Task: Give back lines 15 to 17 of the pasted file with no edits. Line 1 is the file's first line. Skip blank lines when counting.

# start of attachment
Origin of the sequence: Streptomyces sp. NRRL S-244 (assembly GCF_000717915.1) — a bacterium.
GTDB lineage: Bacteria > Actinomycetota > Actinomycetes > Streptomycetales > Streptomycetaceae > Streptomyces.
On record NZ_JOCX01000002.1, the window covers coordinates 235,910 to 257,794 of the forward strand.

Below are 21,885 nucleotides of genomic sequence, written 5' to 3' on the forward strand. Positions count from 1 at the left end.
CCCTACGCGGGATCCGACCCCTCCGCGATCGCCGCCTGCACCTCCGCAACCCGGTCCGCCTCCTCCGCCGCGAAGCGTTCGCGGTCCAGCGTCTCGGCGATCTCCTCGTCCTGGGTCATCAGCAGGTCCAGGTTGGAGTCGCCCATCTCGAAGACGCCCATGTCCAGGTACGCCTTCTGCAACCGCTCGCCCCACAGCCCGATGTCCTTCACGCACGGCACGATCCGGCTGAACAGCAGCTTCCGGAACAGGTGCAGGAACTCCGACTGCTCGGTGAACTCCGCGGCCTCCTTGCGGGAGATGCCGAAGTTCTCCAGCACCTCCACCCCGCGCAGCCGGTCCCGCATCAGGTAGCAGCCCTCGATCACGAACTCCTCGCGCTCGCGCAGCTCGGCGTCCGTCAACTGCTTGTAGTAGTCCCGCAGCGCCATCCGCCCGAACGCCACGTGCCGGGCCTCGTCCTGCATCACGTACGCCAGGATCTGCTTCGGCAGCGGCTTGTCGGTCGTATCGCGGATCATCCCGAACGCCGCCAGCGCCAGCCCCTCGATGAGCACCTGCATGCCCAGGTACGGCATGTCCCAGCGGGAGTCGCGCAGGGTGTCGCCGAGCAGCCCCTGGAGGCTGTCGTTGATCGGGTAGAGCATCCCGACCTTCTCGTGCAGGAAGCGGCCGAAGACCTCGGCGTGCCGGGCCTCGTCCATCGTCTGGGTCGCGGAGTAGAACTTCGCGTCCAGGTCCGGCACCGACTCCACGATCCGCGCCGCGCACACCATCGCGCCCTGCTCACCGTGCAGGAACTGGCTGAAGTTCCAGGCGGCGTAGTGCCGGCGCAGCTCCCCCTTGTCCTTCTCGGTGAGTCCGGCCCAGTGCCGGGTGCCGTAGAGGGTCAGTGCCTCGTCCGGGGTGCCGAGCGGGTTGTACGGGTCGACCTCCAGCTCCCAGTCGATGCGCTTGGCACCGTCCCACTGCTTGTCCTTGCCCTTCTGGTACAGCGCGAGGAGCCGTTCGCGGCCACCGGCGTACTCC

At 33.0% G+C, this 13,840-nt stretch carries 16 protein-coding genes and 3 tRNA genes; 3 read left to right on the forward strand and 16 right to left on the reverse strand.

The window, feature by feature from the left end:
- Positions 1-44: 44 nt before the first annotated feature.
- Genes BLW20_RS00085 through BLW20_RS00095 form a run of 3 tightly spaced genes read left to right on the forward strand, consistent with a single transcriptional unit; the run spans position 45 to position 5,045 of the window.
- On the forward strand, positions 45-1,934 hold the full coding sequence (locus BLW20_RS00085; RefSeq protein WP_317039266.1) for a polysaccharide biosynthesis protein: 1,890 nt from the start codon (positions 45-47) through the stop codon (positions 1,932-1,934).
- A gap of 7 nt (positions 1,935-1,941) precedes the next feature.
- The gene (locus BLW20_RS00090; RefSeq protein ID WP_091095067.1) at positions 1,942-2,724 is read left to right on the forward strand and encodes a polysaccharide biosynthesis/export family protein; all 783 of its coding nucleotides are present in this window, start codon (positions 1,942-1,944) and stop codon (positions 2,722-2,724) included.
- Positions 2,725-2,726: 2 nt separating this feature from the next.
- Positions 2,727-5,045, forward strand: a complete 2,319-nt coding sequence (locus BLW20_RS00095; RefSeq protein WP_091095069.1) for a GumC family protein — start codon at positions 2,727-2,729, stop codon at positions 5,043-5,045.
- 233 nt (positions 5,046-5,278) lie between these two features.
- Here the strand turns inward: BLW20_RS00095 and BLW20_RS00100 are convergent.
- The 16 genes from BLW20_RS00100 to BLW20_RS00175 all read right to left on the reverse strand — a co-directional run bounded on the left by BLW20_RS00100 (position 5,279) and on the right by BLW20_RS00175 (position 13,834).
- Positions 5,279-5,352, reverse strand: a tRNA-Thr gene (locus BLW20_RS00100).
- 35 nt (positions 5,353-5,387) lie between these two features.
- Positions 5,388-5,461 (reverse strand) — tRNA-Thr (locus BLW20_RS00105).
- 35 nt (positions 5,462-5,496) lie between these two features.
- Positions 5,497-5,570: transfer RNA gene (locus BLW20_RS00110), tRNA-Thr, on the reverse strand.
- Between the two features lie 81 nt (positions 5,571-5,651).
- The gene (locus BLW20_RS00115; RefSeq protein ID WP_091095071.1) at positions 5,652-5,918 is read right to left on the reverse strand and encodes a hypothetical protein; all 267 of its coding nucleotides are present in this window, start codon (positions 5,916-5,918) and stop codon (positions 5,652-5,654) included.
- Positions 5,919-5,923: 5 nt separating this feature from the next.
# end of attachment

- 233 nt (positions 5,046-5,278) lie between these two features.
- Here the strand turns inward: BLW20_RS00095 and BLW20_RS00100 are convergent.
- The 16 genes from BLW20_RS00100 to BLW20_RS00175 all read right to left on the reverse strand — a co-directional run bounded on the left by BLW20_RS00100 (position 5,279) and on the right by BLW20_RS00175 (position 13,834).